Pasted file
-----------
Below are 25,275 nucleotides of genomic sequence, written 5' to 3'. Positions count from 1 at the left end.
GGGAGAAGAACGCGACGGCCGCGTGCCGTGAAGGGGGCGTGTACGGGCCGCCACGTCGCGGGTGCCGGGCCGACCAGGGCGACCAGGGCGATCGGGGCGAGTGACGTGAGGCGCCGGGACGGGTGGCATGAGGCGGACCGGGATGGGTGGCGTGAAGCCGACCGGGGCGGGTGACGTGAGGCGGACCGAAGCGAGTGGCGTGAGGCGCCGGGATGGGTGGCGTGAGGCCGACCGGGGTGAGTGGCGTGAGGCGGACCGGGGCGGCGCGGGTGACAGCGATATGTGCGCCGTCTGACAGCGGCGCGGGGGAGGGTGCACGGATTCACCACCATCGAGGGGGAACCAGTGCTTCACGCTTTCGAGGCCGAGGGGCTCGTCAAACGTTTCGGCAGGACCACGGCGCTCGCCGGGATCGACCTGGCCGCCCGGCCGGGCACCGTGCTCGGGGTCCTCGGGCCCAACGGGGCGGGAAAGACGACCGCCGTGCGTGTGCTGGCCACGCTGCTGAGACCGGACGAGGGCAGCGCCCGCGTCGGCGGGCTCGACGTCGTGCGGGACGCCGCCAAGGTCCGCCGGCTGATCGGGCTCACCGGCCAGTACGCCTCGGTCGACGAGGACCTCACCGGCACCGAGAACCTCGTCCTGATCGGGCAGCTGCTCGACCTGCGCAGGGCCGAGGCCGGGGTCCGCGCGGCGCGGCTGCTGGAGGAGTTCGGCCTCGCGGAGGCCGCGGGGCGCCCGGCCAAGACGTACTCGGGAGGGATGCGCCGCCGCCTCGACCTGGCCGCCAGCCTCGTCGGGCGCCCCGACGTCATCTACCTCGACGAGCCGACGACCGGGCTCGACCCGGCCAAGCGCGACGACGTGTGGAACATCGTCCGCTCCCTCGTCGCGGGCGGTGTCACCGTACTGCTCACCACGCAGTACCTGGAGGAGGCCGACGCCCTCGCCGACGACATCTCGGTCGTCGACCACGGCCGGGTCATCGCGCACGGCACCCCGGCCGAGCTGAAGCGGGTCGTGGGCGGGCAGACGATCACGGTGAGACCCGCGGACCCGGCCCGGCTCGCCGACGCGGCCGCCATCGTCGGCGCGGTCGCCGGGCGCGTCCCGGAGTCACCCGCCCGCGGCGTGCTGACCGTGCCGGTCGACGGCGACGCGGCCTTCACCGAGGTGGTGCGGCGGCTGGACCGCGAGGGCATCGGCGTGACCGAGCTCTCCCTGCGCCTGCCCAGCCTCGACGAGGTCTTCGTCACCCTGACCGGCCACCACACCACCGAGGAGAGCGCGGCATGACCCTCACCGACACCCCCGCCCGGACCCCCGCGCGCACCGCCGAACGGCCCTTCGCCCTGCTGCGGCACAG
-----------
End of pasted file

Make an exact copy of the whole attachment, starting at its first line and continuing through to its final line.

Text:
Below are 25,275 nucleotides of genomic sequence, written 5' to 3'. Positions count from 1 at the left end.
GGGAGAAGAACGCGACGGCCGCGTGCCGTGAAGGGGGCGTGTACGGGCCGCCACGTCGCGGGTGCCGGGCCGACCAGGGCGACCAGGGCGATCGGGGCGAGTGACGTGAGGCGCCGGGACGGGTGGCATGAGGCGGACCGGGATGGGTGGCGTGAAGCCGACCGGGGCGGGTGACGTGAGGCGGACCGAAGCGAGTGGCGTGAGGCGCCGGGATGGGTGGCGTGAGGCCGACCGGGGTGAGTGGCGTGAGGCGGACCGGGGCGGCGCGGGTGACAGCGATATGTGCGCCGTCTGACAGCGGCGCGGGGGAGGGTGCACGGATTCACCACCATCGAGGGGGAACCAGTGCTTCACGCTTTCGAGGCCGAGGGGCTCGTCAAACGTTTCGGCAGGACCACGGCGCTCGCCGGGATCGACCTGGCCGCCCGGCCGGGCACCGTGCTCGGGGTCCTCGGGCCCAACGGGGCGGGAAAGACGACCGCCGTGCGTGTGCTGGCCACGCTGCTGAGACCGGACGAGGGCAGCGCCCGCGTCGGCGGGCTCGACGTCGTGCGGGACGCCGCCAAGGTCCGCCGGCTGATCGGGCTCACCGGCCAGTACGCCTCGGTCGACGAGGACCTCACCGGCACCGAGAACCTCGTCCTGATCGGGCAGCTGCTCGACCTGCGCAGGGCCGAGGCCGGGGTCCGCGCGGCGCGGCTGCTGGAGGAGTTCGGCCTCGCGGAGGCCGCGGGGCGCCCGGCCAAGACGTACTCGGGAGGGATGCGCCGCCGCCTCGACCTGGCCGCCAGCCTCGTCGGGCGCCCCGACGTCATCTACCTCGACGAGCCGACGACCGGGCTCGACCCGGCCAAGCGCGACGACGTGTGGAACATCGTCCGCTCCCTCGTCGCGGGCGGTGTCACCGTACTGCTCACCACGCAGTACCTGGAGGAGGCCGACGCCCTCGCCGACGACATCTCGGTCGTCGACCACGGCCGGGTCATCGCGCACGGCACCCCGGCCGAGCTGAAGCGGGTCGTGGGCGGGCAGACGATCACGGTGAGACCCGCGGACCCGGCCCGGCTCGCCGACGCGGCCGCCATCGTCGGCGCGGTCGCCGGGCGCGTCCCGGAGTCACCCGCCCGCGGCGTGCTGACCGTGCCGGTCGACGGCGACGCGGCCTTCACCGAGGTGGTGCGGCGGCTGGACCGCGAGGGCATCGGCGTGACCGAGCTCTCCCTGCGCCTGCCCAGCCTCGACGAGGTCTTCGTCACCCTGACCGGCCACCACACCACCGAGGAGAGCGCGGCATGACCCTCACCGACACCCCCGCCCGGACCCCCGCGCGCACCGCCGAACGGCCCTTCGCCCTGCTGCGGCACAG